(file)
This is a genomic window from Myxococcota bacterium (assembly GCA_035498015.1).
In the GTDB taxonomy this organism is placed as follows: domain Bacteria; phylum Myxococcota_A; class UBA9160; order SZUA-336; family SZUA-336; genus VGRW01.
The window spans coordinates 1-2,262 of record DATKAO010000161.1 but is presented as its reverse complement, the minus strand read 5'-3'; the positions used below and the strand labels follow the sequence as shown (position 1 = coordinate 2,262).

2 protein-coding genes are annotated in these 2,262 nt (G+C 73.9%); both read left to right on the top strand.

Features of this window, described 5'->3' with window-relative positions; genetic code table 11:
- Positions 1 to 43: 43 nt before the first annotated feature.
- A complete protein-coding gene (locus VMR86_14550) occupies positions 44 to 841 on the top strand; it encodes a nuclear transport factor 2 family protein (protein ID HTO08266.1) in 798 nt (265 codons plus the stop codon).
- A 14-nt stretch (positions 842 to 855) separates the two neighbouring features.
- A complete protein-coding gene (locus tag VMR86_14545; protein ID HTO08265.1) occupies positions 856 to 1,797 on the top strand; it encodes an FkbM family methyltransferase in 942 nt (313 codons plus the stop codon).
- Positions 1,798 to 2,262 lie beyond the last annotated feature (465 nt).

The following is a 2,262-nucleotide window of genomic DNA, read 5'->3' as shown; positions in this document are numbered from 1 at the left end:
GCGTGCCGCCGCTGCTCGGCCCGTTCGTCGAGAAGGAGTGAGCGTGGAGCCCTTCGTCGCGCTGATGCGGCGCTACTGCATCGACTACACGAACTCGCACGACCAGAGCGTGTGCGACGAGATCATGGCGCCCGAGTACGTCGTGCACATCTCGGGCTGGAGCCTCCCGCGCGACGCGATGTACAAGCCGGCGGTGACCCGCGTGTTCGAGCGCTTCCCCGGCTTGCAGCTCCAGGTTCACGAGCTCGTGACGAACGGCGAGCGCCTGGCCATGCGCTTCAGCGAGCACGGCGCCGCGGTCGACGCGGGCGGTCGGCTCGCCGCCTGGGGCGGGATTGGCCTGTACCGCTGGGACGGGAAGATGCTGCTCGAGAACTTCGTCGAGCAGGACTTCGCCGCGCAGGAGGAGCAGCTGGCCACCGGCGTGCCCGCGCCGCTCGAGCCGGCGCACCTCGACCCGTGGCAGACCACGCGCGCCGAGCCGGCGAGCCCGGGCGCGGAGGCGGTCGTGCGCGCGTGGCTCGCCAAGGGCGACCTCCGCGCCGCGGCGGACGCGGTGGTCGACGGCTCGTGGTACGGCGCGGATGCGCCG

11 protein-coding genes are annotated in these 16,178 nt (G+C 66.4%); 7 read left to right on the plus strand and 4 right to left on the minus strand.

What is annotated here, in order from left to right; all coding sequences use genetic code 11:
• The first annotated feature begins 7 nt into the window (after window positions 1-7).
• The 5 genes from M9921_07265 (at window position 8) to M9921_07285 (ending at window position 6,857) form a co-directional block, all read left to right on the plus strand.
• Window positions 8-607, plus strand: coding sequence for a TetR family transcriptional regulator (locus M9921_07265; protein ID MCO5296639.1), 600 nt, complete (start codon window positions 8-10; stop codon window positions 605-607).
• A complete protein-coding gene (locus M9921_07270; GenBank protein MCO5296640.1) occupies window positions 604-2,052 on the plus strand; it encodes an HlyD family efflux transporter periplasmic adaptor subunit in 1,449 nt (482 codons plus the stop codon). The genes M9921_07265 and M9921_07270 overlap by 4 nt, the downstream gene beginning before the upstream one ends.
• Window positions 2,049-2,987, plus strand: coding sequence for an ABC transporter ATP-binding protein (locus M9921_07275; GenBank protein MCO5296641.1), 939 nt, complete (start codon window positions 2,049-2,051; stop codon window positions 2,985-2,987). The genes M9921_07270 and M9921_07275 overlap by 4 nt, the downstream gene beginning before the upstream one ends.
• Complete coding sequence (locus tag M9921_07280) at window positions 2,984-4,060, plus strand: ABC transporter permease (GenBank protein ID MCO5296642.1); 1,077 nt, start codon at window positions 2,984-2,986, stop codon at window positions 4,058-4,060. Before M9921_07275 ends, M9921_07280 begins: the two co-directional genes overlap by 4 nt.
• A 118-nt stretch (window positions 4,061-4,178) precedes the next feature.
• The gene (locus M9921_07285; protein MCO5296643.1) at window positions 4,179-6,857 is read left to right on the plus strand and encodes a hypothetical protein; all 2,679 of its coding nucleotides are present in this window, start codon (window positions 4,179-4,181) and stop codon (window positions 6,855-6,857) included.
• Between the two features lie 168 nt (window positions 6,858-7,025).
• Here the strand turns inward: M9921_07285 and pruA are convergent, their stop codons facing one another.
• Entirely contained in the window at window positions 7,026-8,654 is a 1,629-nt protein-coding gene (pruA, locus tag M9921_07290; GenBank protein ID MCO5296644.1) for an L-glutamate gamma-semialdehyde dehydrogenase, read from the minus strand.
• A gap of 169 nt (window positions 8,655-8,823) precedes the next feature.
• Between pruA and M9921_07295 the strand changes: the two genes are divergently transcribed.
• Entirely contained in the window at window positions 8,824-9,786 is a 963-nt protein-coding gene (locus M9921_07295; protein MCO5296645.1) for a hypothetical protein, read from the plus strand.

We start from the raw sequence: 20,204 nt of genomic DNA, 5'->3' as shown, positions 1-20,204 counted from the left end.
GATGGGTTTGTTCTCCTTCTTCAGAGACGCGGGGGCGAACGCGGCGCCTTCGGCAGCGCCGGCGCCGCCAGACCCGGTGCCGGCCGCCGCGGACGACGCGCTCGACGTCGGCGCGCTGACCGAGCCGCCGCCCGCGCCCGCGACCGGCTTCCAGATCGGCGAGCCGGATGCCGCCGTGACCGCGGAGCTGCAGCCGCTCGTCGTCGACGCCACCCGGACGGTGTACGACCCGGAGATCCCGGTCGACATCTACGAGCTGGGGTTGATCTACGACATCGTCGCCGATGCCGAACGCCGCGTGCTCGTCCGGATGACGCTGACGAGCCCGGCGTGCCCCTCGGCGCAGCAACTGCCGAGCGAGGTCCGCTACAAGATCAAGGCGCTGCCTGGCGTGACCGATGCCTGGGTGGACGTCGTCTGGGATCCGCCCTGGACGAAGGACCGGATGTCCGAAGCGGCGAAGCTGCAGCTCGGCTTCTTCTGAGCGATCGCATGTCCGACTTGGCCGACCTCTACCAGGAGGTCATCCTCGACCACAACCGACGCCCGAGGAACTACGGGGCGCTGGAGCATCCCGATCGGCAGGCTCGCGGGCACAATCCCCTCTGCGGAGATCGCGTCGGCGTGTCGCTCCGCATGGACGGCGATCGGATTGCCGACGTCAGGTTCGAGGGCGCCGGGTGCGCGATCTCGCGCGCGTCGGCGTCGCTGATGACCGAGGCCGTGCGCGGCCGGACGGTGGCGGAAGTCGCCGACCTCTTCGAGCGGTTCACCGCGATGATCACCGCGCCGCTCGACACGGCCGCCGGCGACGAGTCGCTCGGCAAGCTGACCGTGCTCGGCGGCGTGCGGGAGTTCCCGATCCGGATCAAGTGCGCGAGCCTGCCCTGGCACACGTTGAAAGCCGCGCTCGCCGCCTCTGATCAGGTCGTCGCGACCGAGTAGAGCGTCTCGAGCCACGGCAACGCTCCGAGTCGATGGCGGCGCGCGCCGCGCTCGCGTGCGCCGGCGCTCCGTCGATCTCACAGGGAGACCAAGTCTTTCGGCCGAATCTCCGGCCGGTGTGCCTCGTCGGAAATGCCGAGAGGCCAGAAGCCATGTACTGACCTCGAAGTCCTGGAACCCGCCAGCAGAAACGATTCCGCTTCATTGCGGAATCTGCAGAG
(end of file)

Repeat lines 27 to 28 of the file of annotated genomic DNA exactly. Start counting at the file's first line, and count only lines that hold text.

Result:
• Between pruA and M9921_07295 the strand changes: the two genes are divergently transcribed.
• Entirely contained in the window at window positions 8,824-9,786 is a 963-nt protein-coding gene (locus M9921_07295; protein MCO5296645.1) for a hypothetical protein, read from the plus strand.